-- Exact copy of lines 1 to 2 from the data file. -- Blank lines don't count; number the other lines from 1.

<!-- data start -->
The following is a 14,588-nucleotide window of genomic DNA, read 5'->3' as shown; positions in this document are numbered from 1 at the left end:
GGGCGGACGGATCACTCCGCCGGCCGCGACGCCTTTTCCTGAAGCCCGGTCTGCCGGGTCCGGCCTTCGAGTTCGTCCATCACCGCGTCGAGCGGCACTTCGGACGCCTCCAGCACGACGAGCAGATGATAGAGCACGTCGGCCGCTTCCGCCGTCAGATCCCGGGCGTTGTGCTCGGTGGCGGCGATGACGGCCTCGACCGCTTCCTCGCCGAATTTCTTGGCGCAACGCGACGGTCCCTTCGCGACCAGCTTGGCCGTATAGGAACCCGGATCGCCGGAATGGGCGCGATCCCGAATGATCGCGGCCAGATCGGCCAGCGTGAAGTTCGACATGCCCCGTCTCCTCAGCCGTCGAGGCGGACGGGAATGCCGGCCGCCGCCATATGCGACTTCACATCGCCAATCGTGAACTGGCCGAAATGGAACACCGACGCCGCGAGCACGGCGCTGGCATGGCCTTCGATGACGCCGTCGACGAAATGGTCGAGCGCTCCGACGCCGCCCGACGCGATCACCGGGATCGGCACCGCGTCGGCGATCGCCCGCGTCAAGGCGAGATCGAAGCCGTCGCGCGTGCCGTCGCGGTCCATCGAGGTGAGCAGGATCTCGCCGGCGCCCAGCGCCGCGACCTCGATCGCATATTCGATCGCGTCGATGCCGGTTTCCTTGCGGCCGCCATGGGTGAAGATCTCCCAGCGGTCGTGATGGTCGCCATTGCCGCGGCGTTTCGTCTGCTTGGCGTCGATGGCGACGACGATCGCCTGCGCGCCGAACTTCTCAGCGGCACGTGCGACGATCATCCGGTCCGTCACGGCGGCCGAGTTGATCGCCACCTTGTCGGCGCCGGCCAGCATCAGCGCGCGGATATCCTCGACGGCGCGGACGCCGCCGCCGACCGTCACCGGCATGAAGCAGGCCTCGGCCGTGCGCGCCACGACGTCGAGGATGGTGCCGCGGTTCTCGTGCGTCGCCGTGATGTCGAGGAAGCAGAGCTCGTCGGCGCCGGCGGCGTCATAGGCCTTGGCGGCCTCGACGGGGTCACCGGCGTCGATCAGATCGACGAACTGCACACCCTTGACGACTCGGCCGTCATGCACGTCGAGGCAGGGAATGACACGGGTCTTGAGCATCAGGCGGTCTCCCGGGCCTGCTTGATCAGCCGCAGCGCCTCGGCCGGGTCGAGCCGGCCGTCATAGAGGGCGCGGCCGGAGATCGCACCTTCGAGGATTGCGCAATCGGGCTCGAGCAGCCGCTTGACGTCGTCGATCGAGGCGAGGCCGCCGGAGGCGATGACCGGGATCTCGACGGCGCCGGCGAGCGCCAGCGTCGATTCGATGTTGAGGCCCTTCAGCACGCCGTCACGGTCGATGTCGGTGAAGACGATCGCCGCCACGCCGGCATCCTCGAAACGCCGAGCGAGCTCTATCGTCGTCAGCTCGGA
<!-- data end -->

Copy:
The following is a 14,588-nucleotide window of genomic DNA, read 5'->3' as shown; positions in this document are numbered from 1 at the left end:
GGGCGGACGGATCACTCCGCCGGCCGCGACGCCTTTTCCTGAAGCCCGGTCTGCCGGGTCCGGCCTTCGAGTTCGTCCATCACCGCGTCGAGCGGCACTTCGGACGCCTCCAGCACGACGAGCAGATGATAGAGCACGTCGGCCGCTTCCGCCGTCAGATCCCGGGCGTTGTGCTCGGTGGCGGCGATGACGGCCTCGACCGCTTCCTCGCCGAATTTCTTGGCGCAACGCGACGGTCCCTTCGCGACCAGCTTGGCCGTATAGGAACCCGGATCGCCGGAATGGGCGCGATCCCGAATGATCGCGGCCAGATCGGCCAGCGTGAAGTTCGACATGCCCCGTCTCCTCAGCCGTCGAGGCGGACGGGAATGCCGGCCGCCGCCATATGCGACTTCACATCGCCAATCGTGAACTGGCCGAAATGGAACACCGACGCCGCGAGCACGGCGCTGGCATGGCCTTCGATGACGCCGTCGACGAAATGGTCGAGCGCTCCGACGCCGCCCGACGCGATCACCGGGATCGGCACCGCGTCGGCGATCGCCCGCGTCAAGGCGAGATCGAAGCCGTCGCGCGTGCCGTCGCGGTCCATCGAGGTGAGCAGGATCTCGCCGGCGCCCAGCGCCGCGACCTCGATCGCATATTCGATCGCGTCGATGCCGGTTTCCTTGCGGCCGCCATGGGTGAAGATCTCCCAGCGGTCGTGATGGTCGCCATTGCCGCGGCGTTTCGTCTGCTTGGCGTCGATGGCGACGACGATCGCCTGCGCGCCGAACTTCTCAGCGGCACGTGCGACGATCATCCGGTCCGTCACGGCGGCCGAGTTGATCGCCACCTTGTCGGCGCCGGCCAGCATCAGCGCGCGGATATCCTCGACGGCGCGGACGCCGCCGCCGACCGTCACCGGCATGAAGCAGGCCTCGGCCGTGCGCGCCACGACGTCGAGGATGGTGCCGCGGTTCTCGTGCGTCGCCGTGATGTCGAGGAAGCAGAGCTCGTCGGCGCCGGCGGCGTCATAGGCCTTGGCGGCCTCGACGGGGTCACCGGCGTCGATCAGATCGACGAACTGCACACCCTTGACGACTCGGCCGTCATGCACGTCGAGGCAGGGAATGACACGGGTCTTGAGCATCAGGCGGTCTCCCGGGCCTGCTTGATCAGCCGCAGCGCCTCGGCCGGGTCGAGCCGGCCGTCATAGAGGGCGCGGCCGGAGATCGCACCTTCGAGGATTGCGCAATCGGGCTCGAGCAGCCGCTTGACGTCGTCGATCGAGGCGAGGCCGCCGGAGGCGATGACCGGGATCTCGACGGCGCCGGCGAGCGCCAGCGTCGATTCGATGTTGAGGCCCTTCAGCACGCCGTCACGGTCGATGTCGGTGAAGACGATCGCCGCCACGCCGGCATCCTCGAAACGCCGAGCGAGCTCTATCGTCGTCAGCTCGGA